Tuesday, July 28, 2015

Summer of Love

I've dubbed summer of 2015 "The Summer of Love".  Jarrod and I have attended 3 weddings in the past 5 weeks, uniting people who are very dear to us. From a vintage circus wedding, to a mountain-top ceremony, to a barefoot beach wedding, they have all been unique and full of each couple's personality. 

We are finishing this crazy Summer of Love with my sister's beach wedding in Ocean Isle, North Carolina. The event has brought together family from all sides, from all different parts of the U.S. We have spent the last week being beach bums while visiting with family we rarely get to see since we live so far from everyone in the southwest corner of Colorado. 

Friends who don't know my sister have asked me why she decided to get married in North Carolina. "Why doesn't she have her wedding here, in the beautiful Colorado mountains?"  They obviously don't know my sister. She and I couldn't be more different.  While I am the adventurous mountain girl at heart, she is the sit-back-and-relax beach girl, all the way. 

Our mom and dad grew up near the beach on the east coast (Florida and South Carolina, respectively) before moving to Colorado. My mom likes to say that I inherited her "mountain side" and my sister, her "beach side". It's true that my mom loves and feels at ease in both environments, while my sister is out of her element in the mountains and I am out of mine on the beach. 

It's pretty funny when I think about our differences. One summer in college I backpacked the 470 mile Colorado Trail, hiking all day and camping out every night for 6 weeks. I have such great memories from that trip. My sister can't understand why I would put myself through "such misery for 6 whole weeks". She hasn't been camping since we were kids and to her the idea of it sounds like a dirty and uncomfortable waste of energy. "Why would you sleep on the ground with bugs and bears(!) and get dirt under your nails when you could be safe and cozy with all your amenities at home or in a hotel?" I've given up trying to explain why to her. This is just one of the many things that make us different.

So why a beach wedding? She loves the water and hot sun, especially if she has a clean house to retreat to when she's not working on her tan and socializing. (And she has a killer tan, by the way). She spends most summer days with her girls at the community pool where they live in Parker, CO. Our beach house that we rented on Ocean Isle was her idea of paradise: we could walk right out the back door to the beach, and when we were ready to rid the sand from our feet (which she admitted she didn't like) the beach house was right there and it was easy to rinse off. Then we could get another cold drink and find a nice chair on the patio to relax in.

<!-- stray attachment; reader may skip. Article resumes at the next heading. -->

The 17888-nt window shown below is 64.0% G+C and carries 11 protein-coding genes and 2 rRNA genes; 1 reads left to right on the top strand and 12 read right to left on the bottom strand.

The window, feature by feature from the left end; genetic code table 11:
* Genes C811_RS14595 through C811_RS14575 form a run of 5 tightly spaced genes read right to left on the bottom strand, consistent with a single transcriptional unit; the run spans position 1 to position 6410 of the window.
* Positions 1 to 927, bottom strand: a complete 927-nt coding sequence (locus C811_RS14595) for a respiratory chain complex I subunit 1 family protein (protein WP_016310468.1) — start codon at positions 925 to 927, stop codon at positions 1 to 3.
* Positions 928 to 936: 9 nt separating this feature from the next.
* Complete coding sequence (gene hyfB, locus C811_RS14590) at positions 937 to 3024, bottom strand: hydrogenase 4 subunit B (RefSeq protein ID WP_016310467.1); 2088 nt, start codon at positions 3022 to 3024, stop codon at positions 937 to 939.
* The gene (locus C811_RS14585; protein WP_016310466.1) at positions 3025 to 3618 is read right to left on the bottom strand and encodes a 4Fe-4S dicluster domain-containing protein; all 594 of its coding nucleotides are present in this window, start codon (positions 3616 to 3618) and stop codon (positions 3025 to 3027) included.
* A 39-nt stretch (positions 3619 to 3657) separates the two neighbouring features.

My adventurous spirit and yearning to explore makes it difficult for me to sit around for too long, although good company and a tasty drink helps me to adapt.  It was too hot to be much more active and besides, I already had two blisters on my toes from attempting an early morning beach run. My energetic nieces did lure me into the water but with all the recent shark attacks we were hesitant to go in past our knees. We jumped over the waves and got thrashed around by the powerful tide. (Todd, Jarrod and the girls lasted much longer than I did and paid the price with sea shell rug burn all over their bodies). 

I do agree with the "When in Rome" frame of mind so I went ahead and poured myself hefty glasses of Sauvignon Blanc and joined my family on the beach, letting the hot sun tan my skin. It wasn't so bad. ;) 
Having so many kids around also provided ample entertainment. We had a glow stick dance-off, sea shell show-and-tell, a game of charades and hermit crab adoptions. On our last night, while dancing to Pheryl Williams "Happy", my nieces even convinced me to do the worm dance.

I enjoyed the storms that blasted through in the evenings, lighting up the sky and blowing down anything that came in its way. The roar of thunder, black skies and howling wind put our Colorado monsoons to shame.  One evening during a storm, a group of us sat out on the screened in porch and tossed a beach ball back forth. It seemed to have a mind of its own with the powerful wind whirling through. I challenged anyone to knock over my margarita that I made too sweet. It took about a half hour before my step dad finally hit the beach ball so hard with the wind on his side that my glass drink flew right off the table, spilling its contents while staying intact. We all cheered and then were quickly hushed by the moms with babies sleeping inside. (My sister being one of them). More family joined us and we stayed up chatting and catching up after not seeing some of them for more than 10 years. So much has changed and so much has stayed the same. I looked over at my little cousin Katie, now 27, and thought about the times when we stayed at the Florida lake house with our Papal (my mom's father). He would let us drive his big boat (she must have been as young as 5 and me 9) and we would ride in the tube behind the boat, giving a thumbs up to go faster. One time, we were told, an alligator followed close behind us as the boat went through a "slow zone". She seems so grown up now, but I guess we all do.